A sixteen-month-old baby in Indonesia is weighing 27kg, the same weight as an eight-year-old. This article looks at childhood obesity in Southeast Asia.
A sixteen-month old baby boy from Bekasi Regency, West Java, Indonesia has gone viral for weighing 27kg at sixteen-months old. A boy typically meets that weight when he turns eight. The boy, Muhammad Kenzi Alfaro, is extremely obese and has to wear XXXL diapers and his father’s clothes, as normal baby clothes do not fit him
As a result of the baby’s massive size, his family has struggled to find the right size diapers. They reside in a small town that does not have many XXXL nappies. The baby wears double XL diapers only at night due to the family’s financial constraints.
The baby’s mother noticed the weight gain when he was around six months old. The baby’s mother had no breast milk due to a history of gallstones. Therefore, she fed her baby sweetened condensed milk that he drinks four times a day. However, Kenzi began to gain a lot of weight at the age of six months. At present, Kenzi is undergoing regular examinations and treatment for weight loss at a hospital. Upon being informed of the situation, Health Minister Budi Gunadi Sadikin has ordered his team to keep a watchful eye on the situation and provide medical care.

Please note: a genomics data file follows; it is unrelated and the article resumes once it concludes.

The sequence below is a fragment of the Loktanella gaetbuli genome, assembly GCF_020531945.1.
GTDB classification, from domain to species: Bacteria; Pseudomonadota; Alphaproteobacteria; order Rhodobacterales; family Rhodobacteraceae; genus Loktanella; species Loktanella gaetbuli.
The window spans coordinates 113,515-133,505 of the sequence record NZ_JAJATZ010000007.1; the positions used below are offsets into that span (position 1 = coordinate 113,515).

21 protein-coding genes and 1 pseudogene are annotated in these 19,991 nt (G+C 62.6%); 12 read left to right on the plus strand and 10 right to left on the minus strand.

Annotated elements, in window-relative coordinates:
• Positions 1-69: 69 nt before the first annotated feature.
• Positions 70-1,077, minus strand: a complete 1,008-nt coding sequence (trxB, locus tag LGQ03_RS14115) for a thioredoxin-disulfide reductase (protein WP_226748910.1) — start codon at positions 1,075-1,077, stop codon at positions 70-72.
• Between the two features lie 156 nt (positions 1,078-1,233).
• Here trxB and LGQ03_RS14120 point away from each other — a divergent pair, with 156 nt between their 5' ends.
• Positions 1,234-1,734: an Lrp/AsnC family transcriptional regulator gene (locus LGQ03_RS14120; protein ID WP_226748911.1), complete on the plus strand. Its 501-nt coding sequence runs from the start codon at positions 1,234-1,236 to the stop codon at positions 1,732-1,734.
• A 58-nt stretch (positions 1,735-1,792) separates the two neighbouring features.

The baby’s health condition highlights the growing concern of childhood obesity in Southeast Asia. In a separate study from Singapore, childhood obesity has spiked in recent years.
Childhood obesity had already been on the rise in Singapore before the Covid-19 pandemic. With more screen time and sedentary lifestyles during the pandemic, more children are becoming obese.
According to a report by The Straits Times, the Weight Management Clinic at KK Women’s and Children’s Hospital, which sees overweight or obese children, recorded a 12 percent uptick in cases in July. Medical experts in Singapore warns that Covid-19 infection severity is linked to obesity. Many complications of childhood obesity often begin silently without symptoms. Examples include diabetes or hypertension, which may not be obvious until they reach an advanced stage.
While childhood obesity are concerning, parents and caregivers can take steps to prevent them by encouraging children to spend more time outdoors, engage in physical activities, and eat a balanced diet. With the right care and support, children can develop healthy habits that will last a lifetime.
Image credit: VIVA/Rahmat Fatahillah Ilham